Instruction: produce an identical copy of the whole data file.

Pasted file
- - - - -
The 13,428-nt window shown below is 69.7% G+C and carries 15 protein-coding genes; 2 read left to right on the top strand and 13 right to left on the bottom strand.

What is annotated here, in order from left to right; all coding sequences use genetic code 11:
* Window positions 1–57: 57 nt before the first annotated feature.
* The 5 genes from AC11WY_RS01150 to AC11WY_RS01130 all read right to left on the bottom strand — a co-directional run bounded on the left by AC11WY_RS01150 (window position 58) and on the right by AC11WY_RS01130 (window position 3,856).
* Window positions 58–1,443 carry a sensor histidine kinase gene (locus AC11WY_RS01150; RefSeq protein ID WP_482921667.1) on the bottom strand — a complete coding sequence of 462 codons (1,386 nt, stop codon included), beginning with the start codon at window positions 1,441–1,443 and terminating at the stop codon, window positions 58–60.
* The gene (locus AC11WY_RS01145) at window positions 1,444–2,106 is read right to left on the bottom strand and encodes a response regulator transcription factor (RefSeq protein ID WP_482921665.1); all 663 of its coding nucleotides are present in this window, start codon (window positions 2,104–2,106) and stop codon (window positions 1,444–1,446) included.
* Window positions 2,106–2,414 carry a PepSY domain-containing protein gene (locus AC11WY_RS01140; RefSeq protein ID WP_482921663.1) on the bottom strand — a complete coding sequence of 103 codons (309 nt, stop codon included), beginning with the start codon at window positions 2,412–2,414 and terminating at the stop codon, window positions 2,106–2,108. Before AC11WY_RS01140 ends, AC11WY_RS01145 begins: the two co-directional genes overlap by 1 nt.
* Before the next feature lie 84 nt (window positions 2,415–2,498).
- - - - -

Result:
The 13,428-nt window shown below is 69.7% G+C and carries 15 protein-coding genes; 2 read left to right on the top strand and 13 right to left on the bottom strand.

What is annotated here, in order from left to right; all coding sequences use genetic code 11:
* Window positions 1–57: 57 nt before the first annotated feature.
* The 5 genes from AC11WY_RS01150 to AC11WY_RS01130 all read right to left on the bottom strand — a co-directional run bounded on the left by AC11WY_RS01150 (window position 58) and on the right by AC11WY_RS01130 (window position 3,856).
* Window positions 58–1,443 carry a sensor histidine kinase gene (locus AC11WY_RS01150; RefSeq protein ID WP_482921667.1) on the bottom strand — a complete coding sequence of 462 codons (1,386 nt, stop codon included), beginning with the start codon at window positions 1,441–1,443 and terminating at the stop codon, window positions 58–60.
* The gene (locus AC11WY_RS01145) at window positions 1,444–2,106 is read right to left on the bottom strand and encodes a response regulator transcription factor (RefSeq protein ID WP_482921665.1); all 663 of its coding nucleotides are present in this window, start codon (window positions 2,104–2,106) and stop codon (window positions 1,444–1,446) included.
* Window positions 2,106–2,414 carry a PepSY domain-containing protein gene (locus AC11WY_RS01140; RefSeq protein ID WP_482921663.1) on the bottom strand — a complete coding sequence of 103 codons (309 nt, stop codon included), beginning with the start codon at window positions 2,412–2,414 and terminating at the stop codon, window positions 2,106–2,108. Before AC11WY_RS01140 ends, AC11WY_RS01145 begins: the two co-directional genes overlap by 1 nt.
* Before the next feature lie 84 nt (window positions 2,415–2,498).